Who is Adel Abdul Mahdi, Iraq's prime minister-designate?
A native of Baghdad, the 76-year-old has been handed the difficult task of navigating Iraq's tangled politics to form a government within 30 days.
Mahdi becomes the first elected prime minister in post-Saddam Iraq not to hail from the Shia Islamist Dawa party.
With a burly physique and a face framed by spectacles and a thin moustache, Abdul Mahdi is an economist by training who has served as oil minister.
He will be able to call on years of experience as a regular on Iraq's diplomatic scene for the balancing acts he is expected for perform.
Abdul Mahdi has the blessing of both Iran and the United States, a required consensus in the country caught between its two major allies who are foes.
He also has good relations with many Kurdish leaders, a major advantage in normalising ties with the autonomous region of Kurdistan whose people voted overwhelmingly to split from Iraq last year.
The son of a minister of during Iraq's monarchy, which met a bloody end in 1958, Abdul Mahdi joined the Baath party, which brought Saddam Hussein to power in the late 1970s.
He became a leading opponent of the dictator, first as a communist and then as an Islamist, before fleeing Iraq, only to return after Saddam's overthrow in the US-led invasion of 2003.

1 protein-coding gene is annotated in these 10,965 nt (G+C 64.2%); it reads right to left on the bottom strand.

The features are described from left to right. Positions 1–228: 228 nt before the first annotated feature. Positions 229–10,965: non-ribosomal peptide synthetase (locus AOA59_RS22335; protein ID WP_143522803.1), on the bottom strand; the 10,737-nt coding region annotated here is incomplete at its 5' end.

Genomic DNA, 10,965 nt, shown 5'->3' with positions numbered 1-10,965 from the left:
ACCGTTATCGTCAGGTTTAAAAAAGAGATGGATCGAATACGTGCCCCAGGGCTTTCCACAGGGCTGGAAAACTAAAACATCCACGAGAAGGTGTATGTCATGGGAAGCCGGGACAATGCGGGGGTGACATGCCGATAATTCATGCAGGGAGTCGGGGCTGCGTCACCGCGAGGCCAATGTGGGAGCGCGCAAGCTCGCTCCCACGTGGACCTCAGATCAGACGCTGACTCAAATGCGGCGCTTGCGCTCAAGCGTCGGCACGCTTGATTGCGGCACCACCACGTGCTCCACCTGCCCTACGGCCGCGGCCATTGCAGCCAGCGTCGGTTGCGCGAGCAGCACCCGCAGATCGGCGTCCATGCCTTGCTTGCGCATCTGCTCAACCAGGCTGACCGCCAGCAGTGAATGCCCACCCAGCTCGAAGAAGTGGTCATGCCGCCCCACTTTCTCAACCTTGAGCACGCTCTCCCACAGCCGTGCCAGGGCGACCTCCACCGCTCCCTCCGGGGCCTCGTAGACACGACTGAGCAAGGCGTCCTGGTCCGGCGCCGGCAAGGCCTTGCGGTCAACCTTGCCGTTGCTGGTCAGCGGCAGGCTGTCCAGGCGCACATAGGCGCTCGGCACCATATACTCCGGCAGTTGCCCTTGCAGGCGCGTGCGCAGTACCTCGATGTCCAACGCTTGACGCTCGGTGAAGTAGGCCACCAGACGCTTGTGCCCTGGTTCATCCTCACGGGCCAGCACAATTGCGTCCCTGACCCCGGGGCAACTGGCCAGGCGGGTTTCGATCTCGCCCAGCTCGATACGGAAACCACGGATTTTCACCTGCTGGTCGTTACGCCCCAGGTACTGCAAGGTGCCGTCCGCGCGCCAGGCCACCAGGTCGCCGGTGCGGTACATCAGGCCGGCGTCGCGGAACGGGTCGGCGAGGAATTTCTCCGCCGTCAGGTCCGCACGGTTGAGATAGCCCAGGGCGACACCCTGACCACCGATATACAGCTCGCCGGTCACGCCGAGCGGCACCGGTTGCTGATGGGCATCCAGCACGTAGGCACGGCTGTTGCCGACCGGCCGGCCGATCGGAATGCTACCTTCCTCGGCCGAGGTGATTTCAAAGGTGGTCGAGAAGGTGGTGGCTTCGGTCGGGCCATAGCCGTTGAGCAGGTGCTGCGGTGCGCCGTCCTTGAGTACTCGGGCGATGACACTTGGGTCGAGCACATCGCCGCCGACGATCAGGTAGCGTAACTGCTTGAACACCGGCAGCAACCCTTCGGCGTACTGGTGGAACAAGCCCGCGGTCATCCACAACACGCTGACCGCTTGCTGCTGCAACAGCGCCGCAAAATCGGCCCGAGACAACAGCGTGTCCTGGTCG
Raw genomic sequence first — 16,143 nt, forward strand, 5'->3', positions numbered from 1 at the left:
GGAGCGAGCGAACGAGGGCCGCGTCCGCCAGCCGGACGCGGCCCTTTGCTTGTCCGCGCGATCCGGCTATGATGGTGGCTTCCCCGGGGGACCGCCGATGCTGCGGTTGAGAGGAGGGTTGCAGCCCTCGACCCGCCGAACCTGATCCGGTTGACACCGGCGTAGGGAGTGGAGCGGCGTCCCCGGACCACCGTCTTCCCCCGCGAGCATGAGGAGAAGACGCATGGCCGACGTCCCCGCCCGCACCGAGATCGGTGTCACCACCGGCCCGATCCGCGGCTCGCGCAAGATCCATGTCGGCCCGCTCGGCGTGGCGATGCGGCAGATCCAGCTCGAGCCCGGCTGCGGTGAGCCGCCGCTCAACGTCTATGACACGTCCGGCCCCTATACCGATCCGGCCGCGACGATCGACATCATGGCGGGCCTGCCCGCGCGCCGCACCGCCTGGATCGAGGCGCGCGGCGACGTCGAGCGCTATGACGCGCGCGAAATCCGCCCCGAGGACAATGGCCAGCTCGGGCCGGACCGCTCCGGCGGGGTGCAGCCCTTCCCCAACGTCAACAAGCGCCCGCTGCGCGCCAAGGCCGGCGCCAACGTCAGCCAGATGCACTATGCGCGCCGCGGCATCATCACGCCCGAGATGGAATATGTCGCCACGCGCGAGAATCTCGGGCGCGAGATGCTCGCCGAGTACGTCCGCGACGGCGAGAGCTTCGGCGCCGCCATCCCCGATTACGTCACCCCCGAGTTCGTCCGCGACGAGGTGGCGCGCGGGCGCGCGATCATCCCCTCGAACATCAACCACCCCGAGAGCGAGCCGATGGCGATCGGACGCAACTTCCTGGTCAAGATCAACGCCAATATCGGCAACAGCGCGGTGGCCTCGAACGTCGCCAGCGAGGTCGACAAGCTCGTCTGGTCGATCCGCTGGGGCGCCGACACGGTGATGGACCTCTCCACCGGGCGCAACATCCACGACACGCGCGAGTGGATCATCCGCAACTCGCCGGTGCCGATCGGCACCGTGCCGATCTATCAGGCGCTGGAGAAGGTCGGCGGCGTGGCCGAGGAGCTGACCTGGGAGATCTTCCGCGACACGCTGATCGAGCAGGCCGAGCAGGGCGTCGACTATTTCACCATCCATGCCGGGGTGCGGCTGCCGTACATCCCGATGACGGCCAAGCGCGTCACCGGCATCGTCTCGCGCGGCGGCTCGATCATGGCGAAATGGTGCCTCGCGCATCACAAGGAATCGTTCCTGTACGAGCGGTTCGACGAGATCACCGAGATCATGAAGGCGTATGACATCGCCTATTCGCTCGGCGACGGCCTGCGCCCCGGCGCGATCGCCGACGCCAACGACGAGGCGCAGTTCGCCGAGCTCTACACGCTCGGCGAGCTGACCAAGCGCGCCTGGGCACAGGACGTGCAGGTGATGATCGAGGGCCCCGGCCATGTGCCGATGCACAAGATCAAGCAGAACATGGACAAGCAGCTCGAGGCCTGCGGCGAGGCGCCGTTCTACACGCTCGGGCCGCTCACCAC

Abdul Mahdi later became a senior figure in the Supreme Iraqi Islamic Council, a Shia movement close to Iran.
A member of the interim authorities set up by the US military command who briefly served as finance minister, he became Iraqi vice president after the country's first multiparty elections in 2005.
While he was vice president, he was lightly wounded in 2007 when a bomb exploded inside the public works ministry.
In 2014, he was appointed oil minister under Haider al-Abadi, the man he is set to succeed as premier. He excelled in the role, with Iraq being OPEC's second-biggest producer, deftly negotiating with Kurds over oil before resigning after two years.
A francophone who attended university in France, he also has an excellent command of English.
Abdul Mahdi will have to deal with many figures whose paths he has already crossed as he seeks to hammer out a new government.
Among them is Hadi al-Ameri, the head of the Conquest Alliance close to Iran, former prime minister Nuri al-Maliki and populist Shia cleric Muqtadr al-Sadr.
Responding to a message of congratulations from Abadi, he showed he was wary of the task ahead, referring to it as "a heavy responsibility".
According to the Iraqi constitution, the prime minister-designate has 30 days to form a cabinet and present it to parliament for approval.
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